Unlike the standard wrist roller, which only exercises the flexion/extension aspect, this wrist roller design allows you to exercise all three.
The design as pictured is to be slipped over the end of Olympic-style barbells, which have a 2" diameter sleeve.
The cut grooves on the pipe were an experiment; while they are nice, so long as you have chalk to keep your hands dry, they are not really very important.
Construction of this useful implement can be very simple, though some extra effort will produce a more professional result.
1) Chamfer or round the exposed end of the reducing coupling, to make it smoother and prevent any discomfort during use. A radius of about 1/8" seems to be sufficient.
2) Cut a length of 2" diameter PVC pipe about 12-14" long, and glue a 2"-to-3" reducing coupling onto one end using epoxy or PVC solvent.
3) Secure the rope to the pipe. I did this by cutting a groove in the pipe, bending a tie-down loop's shaft so that it matched the curve of the pipe, and epoxying that in place, but any method of attaching the rope to the pipe which doesn't leave metal on the inside surface of the pipe, where it could scratch the barbell, will do.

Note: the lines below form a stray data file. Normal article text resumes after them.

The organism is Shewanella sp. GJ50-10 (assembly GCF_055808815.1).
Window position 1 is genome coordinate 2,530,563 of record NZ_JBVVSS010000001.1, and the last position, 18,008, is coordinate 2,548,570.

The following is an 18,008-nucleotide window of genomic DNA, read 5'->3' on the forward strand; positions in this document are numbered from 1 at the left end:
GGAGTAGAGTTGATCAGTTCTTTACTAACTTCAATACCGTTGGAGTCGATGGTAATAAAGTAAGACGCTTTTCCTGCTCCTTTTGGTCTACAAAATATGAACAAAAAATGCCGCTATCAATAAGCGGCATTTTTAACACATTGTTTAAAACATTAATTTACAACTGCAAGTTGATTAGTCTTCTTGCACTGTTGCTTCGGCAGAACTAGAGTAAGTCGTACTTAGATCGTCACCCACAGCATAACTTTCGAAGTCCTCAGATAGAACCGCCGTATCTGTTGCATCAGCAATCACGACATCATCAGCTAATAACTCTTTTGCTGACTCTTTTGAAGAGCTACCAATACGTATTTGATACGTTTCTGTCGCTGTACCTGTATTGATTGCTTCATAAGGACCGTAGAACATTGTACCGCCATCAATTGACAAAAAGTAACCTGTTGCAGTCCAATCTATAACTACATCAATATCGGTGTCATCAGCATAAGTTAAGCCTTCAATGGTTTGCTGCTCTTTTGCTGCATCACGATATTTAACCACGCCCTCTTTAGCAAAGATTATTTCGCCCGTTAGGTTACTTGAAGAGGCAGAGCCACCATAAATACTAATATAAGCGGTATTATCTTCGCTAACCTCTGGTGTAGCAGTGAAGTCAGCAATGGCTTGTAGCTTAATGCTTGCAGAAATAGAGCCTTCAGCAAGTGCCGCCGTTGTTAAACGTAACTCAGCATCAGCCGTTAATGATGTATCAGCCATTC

4) Make it so that the rope can be loaded with plates. I put a chain link in the middle of the rope and a carabiner on one end, but it would be sufficient to tie a large bowline and secure the plates with a crow's foot hitch.
To use, place a barbell at a convenient height, like the uprights on a bench, load the rope with some plates, and slip the pipe over the end of the barbell. The wrist roller can then be used three ways: by gripping the bell and rotating the forearm in the axis of the barbell, by gripping the PVC pipe and twisting overhand or underhand, and by gripping the bell and rotating it as if opening a jar.